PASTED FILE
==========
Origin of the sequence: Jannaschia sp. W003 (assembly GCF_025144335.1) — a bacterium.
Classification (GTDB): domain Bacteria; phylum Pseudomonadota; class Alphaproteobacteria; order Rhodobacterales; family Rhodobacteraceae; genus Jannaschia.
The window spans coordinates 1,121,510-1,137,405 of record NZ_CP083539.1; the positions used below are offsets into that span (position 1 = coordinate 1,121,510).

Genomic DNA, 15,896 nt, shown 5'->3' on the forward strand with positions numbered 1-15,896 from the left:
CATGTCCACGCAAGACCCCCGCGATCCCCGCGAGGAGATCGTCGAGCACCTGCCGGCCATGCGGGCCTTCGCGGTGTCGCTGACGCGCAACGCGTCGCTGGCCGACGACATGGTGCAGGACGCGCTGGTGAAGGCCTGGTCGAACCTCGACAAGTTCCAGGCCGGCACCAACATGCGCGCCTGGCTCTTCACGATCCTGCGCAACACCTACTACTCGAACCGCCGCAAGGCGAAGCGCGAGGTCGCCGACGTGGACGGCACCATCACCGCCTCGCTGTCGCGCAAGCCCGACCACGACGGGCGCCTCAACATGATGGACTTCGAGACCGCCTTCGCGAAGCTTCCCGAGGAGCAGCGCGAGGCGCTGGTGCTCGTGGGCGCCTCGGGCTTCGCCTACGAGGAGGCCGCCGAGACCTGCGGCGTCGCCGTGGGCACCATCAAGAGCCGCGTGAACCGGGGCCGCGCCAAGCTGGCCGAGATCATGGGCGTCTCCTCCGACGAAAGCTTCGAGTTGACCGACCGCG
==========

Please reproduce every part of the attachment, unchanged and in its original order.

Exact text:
Origin of the sequence: Jannaschia sp. W003 (assembly GCF_025144335.1) — a bacterium.
Classification (GTDB): domain Bacteria; phylum Pseudomonadota; class Alphaproteobacteria; order Rhodobacterales; family Rhodobacteraceae; genus Jannaschia.
The window spans coordinates 1,121,510-1,137,405 of record NZ_CP083539.1; the positions used below are offsets into that span (position 1 = coordinate 1,121,510).

Genomic DNA, 15,896 nt, shown 5'->3' on the forward strand with positions numbered 1-15,896 from the left:
CATGTCCACGCAAGACCCCCGCGATCCCCGCGAGGAGATCGTCGAGCACCTGCCGGCCATGCGGGCCTTCGCGGTGTCGCTGACGCGCAACGCGTCGCTGGCCGACGACATGGTGCAGGACGCGCTGGTGAAGGCCTGGTCGAACCTCGACAAGTTCCAGGCCGGCACCAACATGCGCGCCTGGCTCTTCACGATCCTGCGCAACACCTACTACTCGAACCGCCGCAAGGCGAAGCGCGAGGTCGCCGACGTGGACGGCACCATCACCGCCTCGCTGTCGCGCAAGCCCGACCACGACGGGCGCCTCAACATGATGGACTTCGAGACCGCCTTCGCGAAGCTTCCCGAGGAGCAGCGCGAGGCGCTGGTGCTCGTGGGCGCCTCGGGCTTCGCCTACGAGGAGGCCGCCGAGACCTGCGGCGTCGCCGTGGGCACCATCAAGAGCCGCGTGAACCGGGGCCGCGCCAAGCTGGCCGAGATCATGGGCGTCTCCTCCGACGAAAGCTTCGAGTTGACCGACCGCG